From the Sacramento Bee
By CDFA Secretary Karen Ross and California State Water Resources Control Board Chair Felicia Marcus
When we read about drinking water problems like those in Flint, Mich., it’s easy to think that would never happen here. But the unfortunate fact is that many local water systems in California are failing to provide safe drinking water to their customers through no fault of their own.
In roughly 300 communities, from Trinidad to Tulare and Riverside to Oceanside, tap water has tested high for arsenic, nitrates, uranium and other chemicals that can cause learning disabilities, miscarriages, birth defects, and cancer. Right now, hundreds of thousands of Californians lack access to clean water for drinking, bathing and cooking. Children and the elderly are at the highest risk.
Since California passed the Human Right to Water Act in 2012, the state has made some important strides to address this crisis. Using funds from Proposition 1 and other sources, we have provided hundreds of millions of dollars in grants and loans to help build new water treatment plants and other infrastructure in disadvantaged communities. And we’ve consolidated smaller systems in communities like East Porterville, where clean water now flows into hundreds of homes that were without it.
But despite years of effort, we still face a fundamental problem that stops us from helping many Californians. Many smaller water systems lack adequate resources to pay for ongoing operations and maintenance of modern treatment facilities. Bond funds and loans can’t be used to cover these costs, but without these resources, small systems don’t qualify for the funding that is available to cover the capital costs of these projects.
It is a Catch-22 that has created a world of water “haves” and “have nots” in the fifth largest economy in the world.
The Legislature has an opportunity to end this crisis once and for all. The governor’s proposed budget includes a new Safe and Affordable Drinking Water Fund created from fees on fertilizer, dairies and livestock, and a fee of less than a dollar a month assessed on water bills. A bipartisan and diverse alliance of farmers, disadvantaged communities, public health advocates and water systems supports the proposal – as do the vast majority of Californians according to a recent Water Foundation poll.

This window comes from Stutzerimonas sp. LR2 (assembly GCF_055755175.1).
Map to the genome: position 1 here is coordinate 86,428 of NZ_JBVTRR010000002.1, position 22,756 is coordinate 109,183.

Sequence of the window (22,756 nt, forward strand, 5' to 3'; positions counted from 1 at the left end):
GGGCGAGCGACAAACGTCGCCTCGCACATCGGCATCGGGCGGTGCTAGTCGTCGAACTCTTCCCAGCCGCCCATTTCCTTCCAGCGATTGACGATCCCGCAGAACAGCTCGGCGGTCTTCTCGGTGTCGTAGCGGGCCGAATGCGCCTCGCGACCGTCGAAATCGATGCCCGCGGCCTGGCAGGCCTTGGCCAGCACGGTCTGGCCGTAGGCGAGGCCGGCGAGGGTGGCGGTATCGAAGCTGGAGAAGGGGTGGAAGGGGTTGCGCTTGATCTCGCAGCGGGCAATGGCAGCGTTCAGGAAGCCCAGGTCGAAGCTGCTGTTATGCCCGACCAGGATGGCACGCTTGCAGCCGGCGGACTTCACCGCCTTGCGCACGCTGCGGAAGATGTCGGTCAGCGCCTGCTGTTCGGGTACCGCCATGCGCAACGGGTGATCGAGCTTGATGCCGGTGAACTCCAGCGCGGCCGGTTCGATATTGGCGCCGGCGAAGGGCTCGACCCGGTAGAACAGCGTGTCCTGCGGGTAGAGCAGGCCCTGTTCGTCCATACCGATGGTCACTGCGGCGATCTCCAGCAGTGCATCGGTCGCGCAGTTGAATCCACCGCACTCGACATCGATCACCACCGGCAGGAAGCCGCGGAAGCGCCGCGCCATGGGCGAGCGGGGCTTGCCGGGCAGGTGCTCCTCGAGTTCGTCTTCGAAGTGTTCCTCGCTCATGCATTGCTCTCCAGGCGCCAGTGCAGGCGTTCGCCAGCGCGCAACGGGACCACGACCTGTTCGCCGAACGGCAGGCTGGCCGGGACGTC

The new fund will create a modest state safety net to cover urgently needed updates to out-of-compliance water systems. It will facilitate the consolidation of small, financially struggling water systems with larger, more stable ones or with a group of communities that can find an economy of scale. And most critical, it will help cover ongoing water treatment costs, providing the last piece of the puzzle for small systems that are currently unable to get grants and loans and hire qualified managers.
Some people argue general fund dollars or enforcement fines should cover these costs. Let’s be clear: Existing funds would not provide the kind of multi-year funding guarantee needed to secure capital financing and maintain critical water infrastructure 24 hours a day. The proposed dedicated funding source will not compete with other general fund needs and will provide the state with essential infrastructure investment and public health protection over time.
Using fees to pay for the state’s basic needs makes good sense. We fund rural internet broadband service through fees on our cell phone bills and low-income heating and cooling assistance through fees on our gas and electric bills. The proposed drinking water fee of less than a dollar a month has the same clear connection to addressing a critical need – and costs even less.
As public servants, it is our job to champion the concerns of ordinary Californians and deliver life’s basic necessities. That is why we are urging members of California Legislature to approve the Safe and Affordable Drinking Water Fund this session.
Every month we fail to provide this funding is another month too many California families have to choose between buying bottled water and taking their chances with toxic taps. California can do better, but we need the right tools to do so.